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Silk, cotton, probably steel

Sykes, Josephine and Co., London, UK

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Throughout the latter part of the 19th century, a smooth hourglass figure was regarded as the ideal shape. A slender waist was considered a symbol of status, youth and beauty.

This corset was designed by Sykes, Josephine and Company, an established corsetières of the late 19th century. Based on Regent Street, London, they were praised by contemporaries for their sensitive understanding of the female body.

Social Culture

A corset’s strips of whalebone follow the contours of the body, creating a rigid structure to mould the figure into a fashionable line.

By the 1890s, the popular association of beauty with severe waist curvature was regularly challenged by medical practitioners and reformers. This corset is relatively lightly constructed. Rather than constraint, it was probably intended to preserve the natural curvature of a woman’s waist through supportive emphasis. In fact, its straight busk relieved the pressure on the internal organs, while supporting the stomach.

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The latter half of the 19th century began with the prescriptive notion that respectable middle-class women’s corsets should be white. However, the advent of chemical dyes in the late 1850s gradually led to bright colours being fashionable in all aspects of dress. The magenta of this corset would have been seen as desirable and feminine, without morally negative connotations.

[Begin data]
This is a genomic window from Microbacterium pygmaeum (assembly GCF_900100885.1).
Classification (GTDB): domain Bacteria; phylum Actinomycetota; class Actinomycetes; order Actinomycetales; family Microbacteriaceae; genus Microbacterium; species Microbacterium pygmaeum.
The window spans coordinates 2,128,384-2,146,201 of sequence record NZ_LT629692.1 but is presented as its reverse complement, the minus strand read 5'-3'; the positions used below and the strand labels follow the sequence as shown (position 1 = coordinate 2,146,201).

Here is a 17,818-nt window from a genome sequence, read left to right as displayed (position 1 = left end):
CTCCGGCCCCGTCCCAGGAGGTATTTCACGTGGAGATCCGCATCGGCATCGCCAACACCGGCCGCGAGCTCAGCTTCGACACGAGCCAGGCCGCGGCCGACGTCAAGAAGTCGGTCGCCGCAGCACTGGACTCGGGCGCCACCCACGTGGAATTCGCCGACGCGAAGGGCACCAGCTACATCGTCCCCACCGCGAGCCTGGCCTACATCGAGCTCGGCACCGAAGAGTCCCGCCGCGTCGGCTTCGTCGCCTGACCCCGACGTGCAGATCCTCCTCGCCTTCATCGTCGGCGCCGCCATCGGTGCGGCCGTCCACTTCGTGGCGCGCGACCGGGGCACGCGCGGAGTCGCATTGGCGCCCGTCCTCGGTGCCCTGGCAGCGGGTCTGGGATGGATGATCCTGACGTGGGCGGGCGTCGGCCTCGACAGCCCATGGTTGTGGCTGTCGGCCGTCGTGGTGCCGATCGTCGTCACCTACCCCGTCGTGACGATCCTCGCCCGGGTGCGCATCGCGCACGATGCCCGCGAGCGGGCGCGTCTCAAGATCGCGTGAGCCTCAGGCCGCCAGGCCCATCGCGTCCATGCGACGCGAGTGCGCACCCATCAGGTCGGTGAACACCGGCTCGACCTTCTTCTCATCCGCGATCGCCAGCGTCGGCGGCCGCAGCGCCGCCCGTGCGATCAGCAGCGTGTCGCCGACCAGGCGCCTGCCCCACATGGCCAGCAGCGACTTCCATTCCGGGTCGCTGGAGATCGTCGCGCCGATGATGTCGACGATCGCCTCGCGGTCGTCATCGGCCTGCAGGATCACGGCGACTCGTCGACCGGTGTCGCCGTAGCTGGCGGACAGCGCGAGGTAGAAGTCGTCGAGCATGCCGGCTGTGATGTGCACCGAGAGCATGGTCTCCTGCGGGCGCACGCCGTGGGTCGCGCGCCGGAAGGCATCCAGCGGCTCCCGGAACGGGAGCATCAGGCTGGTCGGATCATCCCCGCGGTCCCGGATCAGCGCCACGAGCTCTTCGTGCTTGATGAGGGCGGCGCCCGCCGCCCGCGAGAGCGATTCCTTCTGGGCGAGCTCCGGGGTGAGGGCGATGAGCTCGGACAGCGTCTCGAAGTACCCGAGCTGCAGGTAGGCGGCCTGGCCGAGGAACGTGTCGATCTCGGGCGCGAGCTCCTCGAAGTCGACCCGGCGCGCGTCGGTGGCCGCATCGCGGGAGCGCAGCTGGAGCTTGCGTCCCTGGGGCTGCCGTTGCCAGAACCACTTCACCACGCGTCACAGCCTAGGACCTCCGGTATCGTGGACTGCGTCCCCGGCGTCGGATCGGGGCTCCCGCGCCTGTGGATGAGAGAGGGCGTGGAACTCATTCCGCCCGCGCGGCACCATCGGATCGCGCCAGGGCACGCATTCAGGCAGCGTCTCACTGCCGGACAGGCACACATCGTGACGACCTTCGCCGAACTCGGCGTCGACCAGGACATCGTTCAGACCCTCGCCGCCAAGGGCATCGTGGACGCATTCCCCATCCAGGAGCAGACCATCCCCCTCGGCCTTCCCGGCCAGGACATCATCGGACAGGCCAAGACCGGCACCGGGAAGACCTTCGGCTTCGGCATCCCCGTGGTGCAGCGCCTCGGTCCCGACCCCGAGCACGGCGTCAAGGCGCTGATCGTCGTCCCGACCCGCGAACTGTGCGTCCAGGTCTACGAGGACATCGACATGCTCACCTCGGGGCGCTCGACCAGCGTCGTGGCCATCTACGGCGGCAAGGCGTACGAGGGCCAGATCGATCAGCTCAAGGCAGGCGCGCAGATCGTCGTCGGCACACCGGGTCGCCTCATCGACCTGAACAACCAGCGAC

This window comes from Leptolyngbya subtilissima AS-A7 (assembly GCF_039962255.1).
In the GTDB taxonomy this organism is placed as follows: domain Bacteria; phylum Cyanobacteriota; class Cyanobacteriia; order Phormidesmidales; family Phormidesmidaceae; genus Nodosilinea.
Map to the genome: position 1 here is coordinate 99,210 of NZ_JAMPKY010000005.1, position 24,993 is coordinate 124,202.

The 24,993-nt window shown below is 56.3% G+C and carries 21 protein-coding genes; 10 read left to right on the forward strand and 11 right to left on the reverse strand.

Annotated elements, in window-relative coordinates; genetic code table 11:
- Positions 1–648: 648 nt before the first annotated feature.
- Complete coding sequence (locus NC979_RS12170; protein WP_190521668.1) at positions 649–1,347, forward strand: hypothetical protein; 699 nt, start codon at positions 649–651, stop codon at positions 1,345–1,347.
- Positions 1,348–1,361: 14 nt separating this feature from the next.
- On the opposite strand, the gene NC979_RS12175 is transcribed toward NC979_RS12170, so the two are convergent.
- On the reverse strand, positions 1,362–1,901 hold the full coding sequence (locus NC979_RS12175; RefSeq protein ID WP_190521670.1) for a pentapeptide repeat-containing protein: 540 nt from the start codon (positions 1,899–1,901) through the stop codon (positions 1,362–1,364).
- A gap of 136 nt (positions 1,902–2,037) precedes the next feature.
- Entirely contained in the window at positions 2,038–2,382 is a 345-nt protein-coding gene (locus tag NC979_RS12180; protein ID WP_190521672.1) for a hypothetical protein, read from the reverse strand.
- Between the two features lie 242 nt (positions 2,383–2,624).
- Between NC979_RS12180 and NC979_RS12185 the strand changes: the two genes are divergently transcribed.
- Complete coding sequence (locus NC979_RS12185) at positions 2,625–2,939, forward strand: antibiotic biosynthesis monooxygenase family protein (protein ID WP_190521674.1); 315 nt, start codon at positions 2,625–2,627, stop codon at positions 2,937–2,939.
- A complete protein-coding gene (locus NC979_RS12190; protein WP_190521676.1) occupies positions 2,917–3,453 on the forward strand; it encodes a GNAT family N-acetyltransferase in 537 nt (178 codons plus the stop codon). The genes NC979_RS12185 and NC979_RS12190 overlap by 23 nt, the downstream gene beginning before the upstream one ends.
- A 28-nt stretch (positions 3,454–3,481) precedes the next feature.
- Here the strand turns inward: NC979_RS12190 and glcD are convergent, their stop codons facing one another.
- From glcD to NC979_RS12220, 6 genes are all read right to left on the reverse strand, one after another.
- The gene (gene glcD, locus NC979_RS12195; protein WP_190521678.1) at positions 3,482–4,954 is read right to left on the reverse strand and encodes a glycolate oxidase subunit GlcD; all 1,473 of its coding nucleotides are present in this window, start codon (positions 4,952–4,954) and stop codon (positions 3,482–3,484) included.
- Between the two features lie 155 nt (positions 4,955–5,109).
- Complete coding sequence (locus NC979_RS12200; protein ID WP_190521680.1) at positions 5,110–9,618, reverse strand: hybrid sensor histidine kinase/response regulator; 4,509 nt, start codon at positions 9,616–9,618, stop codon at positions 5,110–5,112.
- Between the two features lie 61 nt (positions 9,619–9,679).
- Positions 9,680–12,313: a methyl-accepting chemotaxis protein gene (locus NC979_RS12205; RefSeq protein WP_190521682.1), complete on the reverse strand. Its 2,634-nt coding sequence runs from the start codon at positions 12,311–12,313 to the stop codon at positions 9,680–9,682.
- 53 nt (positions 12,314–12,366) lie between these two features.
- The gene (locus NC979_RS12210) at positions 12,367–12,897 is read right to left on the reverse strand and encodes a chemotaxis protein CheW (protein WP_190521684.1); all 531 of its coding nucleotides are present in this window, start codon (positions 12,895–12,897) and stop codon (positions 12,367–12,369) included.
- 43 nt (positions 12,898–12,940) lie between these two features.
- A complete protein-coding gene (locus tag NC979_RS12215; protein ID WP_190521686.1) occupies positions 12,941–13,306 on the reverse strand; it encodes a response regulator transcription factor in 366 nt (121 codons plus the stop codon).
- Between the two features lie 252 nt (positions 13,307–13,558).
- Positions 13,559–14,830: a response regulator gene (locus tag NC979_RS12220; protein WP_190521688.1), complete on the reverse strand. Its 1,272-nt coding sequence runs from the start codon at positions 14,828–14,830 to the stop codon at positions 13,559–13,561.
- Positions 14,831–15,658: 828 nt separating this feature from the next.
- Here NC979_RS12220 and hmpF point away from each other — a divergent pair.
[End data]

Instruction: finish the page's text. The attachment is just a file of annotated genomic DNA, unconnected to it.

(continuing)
Craft Skills

Sykes, Josephine and Company were known for their innovations in corsetry and lingerie, winning awards at the 1876 Philadelphia International Exhibition and showing at the popular 1884 International Health Exhibition in London. Their used of ‘Krutoid’ is said to have made their corsets particularly comfortable.

Described by The Sketch in 1906, Krutoid is ‘silk woven so tightly as to give the appearance of very thick, soft suede. Cut in a certain way, ‘Krutoid’ is ideal for […] corsets […] it is made in several degrees of thickness, and while soft and supple, is by no means pliant or yielding, for in corsets that have been worn two years it is found not to stretch a hair’s-breadth.’

Bust and hip gusset inserts give this corset its distinctive shape. The neat rows of machine stitching are also characteristic of corsetry, creating a channel that encloses the strips of whalebone. A hook at the centre front is designed to attach to the petticoat, preventing it from riding up and ruining the smooth line.

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Learn More

To find out more about corsetry in the Victorian era, try Leigh Summers’ Bound to Please: A History of the Victorian Corset (Oxford, 2001)